NO KID-DING AROUND
As with all franchises in all sports, the Rangers have shown requisite patience through the inevitable growing pains of their young players. At various times in their fledgling careers, Chris Kreider, J.T. Miller and Kevin Hayes have seen the ice, the bench, the press box, the error of their ways and the light.
Now, it is time for them to see the way.
Most pundits figured the Rangers would see a scoring slack this season. Nash wasn’t likely to repeat his 42-goal season. Martin St. Louis surely wasn’t going to reproduce his 21, given that he’s retired and all. So, those 30 or more goals would need to be replaced from somewhere.
And it was reasonable and logical to expect the trio of Young Americans to be the providers. Last year, Kreider, Hayes and Miller combined for 48 goals. As of the break this year, only 29. For his part, Miller has spent the last six weeks or so playing to his substantial potential. But it can’t be just Miller’s time. Kreider must be a force, who forces defenses to shudder. Hayes must be more assertive. Can they be? Absolutely. WILL they be? That requisite patience has its limits.
TOOLS OF THE TRADE
Throughout their successful last decade of late-season runs to playoff berths, the Rangers have never shied away from revamping their roster in February and beyond.
There were blockbusters such as Anthony Duclair/John Moore/1st-rounder for-Keith Yandle (2015), Ryan Callahan/1st-rounders for-St. Louis (2014) or Marian Gaborik-for-Derick Brassard/Etc. (2013). And, then there were the yearly tinkerings that brought Petr Sykora, Sandis Ozolinsh, Sean Avery, Paul Mara, Derek Morris, Nik Antropov, Olli Jokinen, Brandon Prust, Bryan McCabe, John Scott (!!), Ryane Clowe and others to New York, all in the hope of being more playoff-worthy.
So it would be zero surprise, despite the cap limitations, to see GM Jeff Gorton, with Sather’s steely input, make a move to help the Rangers make their move. Remember, salary retention can be a means to working around tight budgets. Where there’s a WILL …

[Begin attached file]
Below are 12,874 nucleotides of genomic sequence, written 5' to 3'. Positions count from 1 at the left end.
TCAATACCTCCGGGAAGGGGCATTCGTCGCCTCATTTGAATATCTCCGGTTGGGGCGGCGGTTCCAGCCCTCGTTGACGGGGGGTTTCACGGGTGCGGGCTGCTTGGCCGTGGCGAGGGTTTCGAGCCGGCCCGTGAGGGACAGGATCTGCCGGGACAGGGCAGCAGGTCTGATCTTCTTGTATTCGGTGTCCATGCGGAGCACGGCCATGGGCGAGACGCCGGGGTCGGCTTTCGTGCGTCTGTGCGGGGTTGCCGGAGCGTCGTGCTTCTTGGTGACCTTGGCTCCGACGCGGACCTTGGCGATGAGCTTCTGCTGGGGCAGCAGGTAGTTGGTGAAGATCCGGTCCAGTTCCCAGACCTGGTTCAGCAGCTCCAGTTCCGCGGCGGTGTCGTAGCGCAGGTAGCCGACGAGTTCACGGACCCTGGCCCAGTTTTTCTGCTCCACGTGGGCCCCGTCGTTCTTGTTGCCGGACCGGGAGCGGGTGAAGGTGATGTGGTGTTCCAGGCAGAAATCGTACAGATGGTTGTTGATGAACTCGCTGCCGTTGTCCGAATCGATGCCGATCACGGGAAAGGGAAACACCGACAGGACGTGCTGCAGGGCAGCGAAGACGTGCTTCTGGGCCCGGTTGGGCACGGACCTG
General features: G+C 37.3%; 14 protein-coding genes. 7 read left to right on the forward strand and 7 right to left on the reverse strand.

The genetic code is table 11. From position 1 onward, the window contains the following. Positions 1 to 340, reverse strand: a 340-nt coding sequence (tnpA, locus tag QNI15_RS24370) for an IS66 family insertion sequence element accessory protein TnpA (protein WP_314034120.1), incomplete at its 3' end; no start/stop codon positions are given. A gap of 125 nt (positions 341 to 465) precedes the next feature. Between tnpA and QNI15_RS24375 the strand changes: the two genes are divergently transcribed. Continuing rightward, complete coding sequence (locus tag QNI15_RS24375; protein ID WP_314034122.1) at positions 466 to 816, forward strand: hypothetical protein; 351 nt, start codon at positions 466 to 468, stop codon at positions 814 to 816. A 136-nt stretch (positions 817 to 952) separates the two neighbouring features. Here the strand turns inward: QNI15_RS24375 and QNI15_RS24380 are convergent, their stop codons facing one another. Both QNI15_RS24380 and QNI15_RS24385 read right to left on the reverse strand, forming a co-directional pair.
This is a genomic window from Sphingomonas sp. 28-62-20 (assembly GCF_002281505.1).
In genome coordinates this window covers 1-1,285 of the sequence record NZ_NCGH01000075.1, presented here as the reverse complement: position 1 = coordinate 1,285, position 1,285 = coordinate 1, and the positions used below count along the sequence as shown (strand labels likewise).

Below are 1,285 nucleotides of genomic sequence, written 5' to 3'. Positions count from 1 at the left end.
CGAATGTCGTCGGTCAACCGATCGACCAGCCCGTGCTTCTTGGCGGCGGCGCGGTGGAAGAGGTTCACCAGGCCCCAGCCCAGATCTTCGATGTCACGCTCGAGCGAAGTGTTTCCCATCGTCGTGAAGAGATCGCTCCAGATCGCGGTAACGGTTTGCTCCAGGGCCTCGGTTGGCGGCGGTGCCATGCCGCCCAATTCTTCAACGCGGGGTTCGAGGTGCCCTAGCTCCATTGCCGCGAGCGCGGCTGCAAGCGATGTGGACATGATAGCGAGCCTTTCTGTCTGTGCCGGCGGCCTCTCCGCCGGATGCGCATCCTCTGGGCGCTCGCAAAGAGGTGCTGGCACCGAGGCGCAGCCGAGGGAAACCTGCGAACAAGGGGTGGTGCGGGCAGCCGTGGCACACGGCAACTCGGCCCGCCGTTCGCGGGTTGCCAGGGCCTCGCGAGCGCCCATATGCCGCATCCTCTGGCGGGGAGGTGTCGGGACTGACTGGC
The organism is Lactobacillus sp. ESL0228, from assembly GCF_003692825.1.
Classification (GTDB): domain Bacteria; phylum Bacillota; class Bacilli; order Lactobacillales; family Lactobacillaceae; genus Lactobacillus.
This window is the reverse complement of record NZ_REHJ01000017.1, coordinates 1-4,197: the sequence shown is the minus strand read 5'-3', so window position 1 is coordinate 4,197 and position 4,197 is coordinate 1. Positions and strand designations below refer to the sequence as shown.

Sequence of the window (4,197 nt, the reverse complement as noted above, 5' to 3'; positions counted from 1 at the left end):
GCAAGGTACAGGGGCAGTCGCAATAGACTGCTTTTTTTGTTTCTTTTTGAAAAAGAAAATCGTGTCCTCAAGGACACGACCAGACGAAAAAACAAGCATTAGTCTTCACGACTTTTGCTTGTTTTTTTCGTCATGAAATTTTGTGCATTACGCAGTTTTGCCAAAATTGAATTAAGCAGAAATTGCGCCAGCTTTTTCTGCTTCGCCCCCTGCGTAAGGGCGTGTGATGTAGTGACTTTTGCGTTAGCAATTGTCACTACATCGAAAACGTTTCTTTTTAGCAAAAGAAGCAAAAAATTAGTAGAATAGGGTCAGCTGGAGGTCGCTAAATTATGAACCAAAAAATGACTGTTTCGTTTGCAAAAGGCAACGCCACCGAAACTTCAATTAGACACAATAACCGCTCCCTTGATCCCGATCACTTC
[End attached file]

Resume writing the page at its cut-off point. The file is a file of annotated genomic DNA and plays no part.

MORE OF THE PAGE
And no doubt, the most pivotal question surrounds their most recent blockbuster acquisition.
To move Yandle, or not to move him? That is the question. Do the Rangers keep their puck-moving defenseman this spring who could leave as a free agent this summer, or do they move him now for an equally “rented,” but perhaps more valuable Top-6 forward (Andrew Ladd or Patrick Marleau).
Also, do the Rangers even consider packaging an aforementioned Young American? I can’t imagine that. But anything is possible. Stay tuned.
It will be equal parts fascinating and fundamental to watch how Vigneault handles the playing time and emotions of Dan Boyle down the stretch. A proud pro who turns 40 in July (only Jaromir Jagr and the injured Patrik Elias are older), Boyle has often struggled through a frustrating season. Along the way, Dylan McIlrath has played as well as could be expected for a youngster who has gone stretches of 21, 12 and 22 days between games at various points this season.
Boyle’s skill and veteran playoff presence will be vital factors in April and beyond. There’s no question. But it is reasonable to question whether there is another gear for a playoff season that requires at least two extra gears. And, it’s entirely reasonable to question what kind of postseason player McIlrath can be. It’s a great unknown.
Again. Stay tuned.
RIDE THE METRO
Simply put, the Rangers’ fate between now and the April 9th season-ender at The Garden against the Red Wings will depend almost entirely on what they do against division rivals.
Of the Rangers’ 33 post-All Star games, 15 are within the Metropolitan Division. There are four against the Penguins (who are four points behind), three against the Devils (4 back), two more at home with the Islanders (3 back), two against the Flyers (9 back) and one in Carolina (5 back). Throw in one against presumptive division winner Washington Capitals and two against the bottom-feeding Blue Jackets, and you have the blueprint for the Rangers season right there.
Granted, there is a three-games-in-four-night foray to California, and challenging trips to St. Louis, Dallas, Detroit and Montreal. But you get the sense that those intense intradivision games will make the difference.
And as we know, WILL is the Rangers’ operative word.
And finally, thank you so much for so many positive responses to the blog idea. It’s heartening to know there is such interest and appreciation, and I return those sentiments. Please, keep the discussion coming on Twitter at @jaygeemsg.